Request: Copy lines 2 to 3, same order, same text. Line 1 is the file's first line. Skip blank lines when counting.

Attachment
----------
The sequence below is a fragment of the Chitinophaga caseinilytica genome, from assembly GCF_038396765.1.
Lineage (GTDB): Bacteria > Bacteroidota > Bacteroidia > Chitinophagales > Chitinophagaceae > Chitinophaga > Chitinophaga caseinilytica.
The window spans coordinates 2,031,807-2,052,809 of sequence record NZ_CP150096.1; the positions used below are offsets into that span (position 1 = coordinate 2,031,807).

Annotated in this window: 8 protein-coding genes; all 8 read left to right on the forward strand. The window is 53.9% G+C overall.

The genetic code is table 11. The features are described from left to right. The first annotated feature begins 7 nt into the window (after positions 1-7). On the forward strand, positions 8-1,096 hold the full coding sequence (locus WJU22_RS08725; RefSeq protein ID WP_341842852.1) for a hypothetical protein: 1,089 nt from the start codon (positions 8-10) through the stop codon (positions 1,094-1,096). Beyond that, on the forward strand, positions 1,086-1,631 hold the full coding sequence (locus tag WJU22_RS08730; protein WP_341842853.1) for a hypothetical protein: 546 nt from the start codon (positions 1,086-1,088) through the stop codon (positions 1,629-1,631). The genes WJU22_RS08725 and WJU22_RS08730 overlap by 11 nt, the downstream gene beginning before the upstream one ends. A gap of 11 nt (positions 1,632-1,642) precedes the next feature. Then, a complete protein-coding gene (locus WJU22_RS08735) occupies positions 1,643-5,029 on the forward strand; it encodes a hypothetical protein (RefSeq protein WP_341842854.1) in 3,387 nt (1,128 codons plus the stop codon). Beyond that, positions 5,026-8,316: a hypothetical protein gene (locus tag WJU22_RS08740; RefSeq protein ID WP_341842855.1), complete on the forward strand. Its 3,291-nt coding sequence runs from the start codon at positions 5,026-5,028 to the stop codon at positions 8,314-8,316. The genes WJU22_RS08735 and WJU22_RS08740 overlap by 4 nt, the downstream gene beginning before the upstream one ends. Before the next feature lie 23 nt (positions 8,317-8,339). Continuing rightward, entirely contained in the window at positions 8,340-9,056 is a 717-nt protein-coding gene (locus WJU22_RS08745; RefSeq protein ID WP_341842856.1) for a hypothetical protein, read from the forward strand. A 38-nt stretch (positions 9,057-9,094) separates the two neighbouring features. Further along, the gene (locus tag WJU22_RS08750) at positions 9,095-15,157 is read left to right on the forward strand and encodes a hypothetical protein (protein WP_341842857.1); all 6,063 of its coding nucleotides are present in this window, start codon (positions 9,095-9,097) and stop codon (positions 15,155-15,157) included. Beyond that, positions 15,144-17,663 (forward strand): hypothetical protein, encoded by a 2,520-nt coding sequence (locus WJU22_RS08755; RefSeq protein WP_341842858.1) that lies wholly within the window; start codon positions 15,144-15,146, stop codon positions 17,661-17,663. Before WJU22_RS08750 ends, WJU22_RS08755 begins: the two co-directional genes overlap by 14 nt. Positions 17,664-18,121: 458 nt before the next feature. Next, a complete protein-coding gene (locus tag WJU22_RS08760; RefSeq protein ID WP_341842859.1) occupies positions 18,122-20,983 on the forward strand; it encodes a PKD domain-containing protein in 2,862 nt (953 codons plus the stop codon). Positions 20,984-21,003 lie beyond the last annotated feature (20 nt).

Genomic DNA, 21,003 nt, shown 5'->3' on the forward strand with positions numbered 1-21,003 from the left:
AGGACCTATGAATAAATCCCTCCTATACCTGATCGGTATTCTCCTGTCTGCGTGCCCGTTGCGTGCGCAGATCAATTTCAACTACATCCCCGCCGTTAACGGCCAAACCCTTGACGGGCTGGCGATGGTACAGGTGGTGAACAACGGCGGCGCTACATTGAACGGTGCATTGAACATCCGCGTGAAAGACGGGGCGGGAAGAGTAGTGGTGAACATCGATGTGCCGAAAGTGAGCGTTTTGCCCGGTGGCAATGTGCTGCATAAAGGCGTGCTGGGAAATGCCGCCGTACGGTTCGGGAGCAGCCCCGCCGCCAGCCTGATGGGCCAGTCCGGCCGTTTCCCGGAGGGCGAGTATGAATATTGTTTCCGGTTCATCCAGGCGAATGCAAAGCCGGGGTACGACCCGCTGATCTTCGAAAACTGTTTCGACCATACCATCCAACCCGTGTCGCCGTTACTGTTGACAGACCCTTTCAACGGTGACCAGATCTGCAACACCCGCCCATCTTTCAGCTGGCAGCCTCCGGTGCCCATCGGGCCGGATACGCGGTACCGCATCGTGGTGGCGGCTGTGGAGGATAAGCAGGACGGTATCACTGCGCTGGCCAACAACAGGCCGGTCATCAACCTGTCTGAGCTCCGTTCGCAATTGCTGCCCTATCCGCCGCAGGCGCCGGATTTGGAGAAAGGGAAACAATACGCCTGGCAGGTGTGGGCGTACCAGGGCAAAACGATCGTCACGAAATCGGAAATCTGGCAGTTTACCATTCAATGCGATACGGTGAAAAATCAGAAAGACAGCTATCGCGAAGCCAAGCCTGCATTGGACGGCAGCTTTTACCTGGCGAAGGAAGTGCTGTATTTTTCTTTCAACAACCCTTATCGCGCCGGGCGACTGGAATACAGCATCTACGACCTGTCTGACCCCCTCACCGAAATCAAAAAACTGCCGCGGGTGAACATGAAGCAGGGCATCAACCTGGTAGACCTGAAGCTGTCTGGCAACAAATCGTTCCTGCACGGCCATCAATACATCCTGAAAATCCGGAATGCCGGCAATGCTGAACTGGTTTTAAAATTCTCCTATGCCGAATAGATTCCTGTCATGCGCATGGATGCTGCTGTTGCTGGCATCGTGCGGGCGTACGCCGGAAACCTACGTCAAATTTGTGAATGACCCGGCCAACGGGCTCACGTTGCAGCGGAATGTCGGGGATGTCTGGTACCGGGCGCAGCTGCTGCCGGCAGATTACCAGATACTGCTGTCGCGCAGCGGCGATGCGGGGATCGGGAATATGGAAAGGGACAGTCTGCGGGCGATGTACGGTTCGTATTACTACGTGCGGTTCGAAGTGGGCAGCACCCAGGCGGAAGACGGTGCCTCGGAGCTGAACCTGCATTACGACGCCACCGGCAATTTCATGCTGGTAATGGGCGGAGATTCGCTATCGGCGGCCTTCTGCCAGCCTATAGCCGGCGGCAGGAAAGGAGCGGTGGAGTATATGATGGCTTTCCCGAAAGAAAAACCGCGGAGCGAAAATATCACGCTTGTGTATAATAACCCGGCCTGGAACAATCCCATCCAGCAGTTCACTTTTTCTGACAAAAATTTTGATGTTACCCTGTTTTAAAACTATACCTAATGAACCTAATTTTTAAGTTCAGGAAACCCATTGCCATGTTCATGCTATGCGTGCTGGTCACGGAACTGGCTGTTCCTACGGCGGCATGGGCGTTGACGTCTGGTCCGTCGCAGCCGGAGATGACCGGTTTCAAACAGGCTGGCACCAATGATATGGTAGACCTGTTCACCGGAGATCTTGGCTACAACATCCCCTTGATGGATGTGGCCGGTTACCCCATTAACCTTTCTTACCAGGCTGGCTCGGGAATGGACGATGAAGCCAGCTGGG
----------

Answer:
Lineage (GTDB): Bacteria > Bacteroidota > Bacteroidia > Chitinophagales > Chitinophagaceae > Chitinophaga > Chitinophaga caseinilytica.
The window spans coordinates 2,031,807-2,052,809 of sequence record NZ_CP150096.1; the positions used below are offsets into that span (position 1 = coordinate 2,031,807).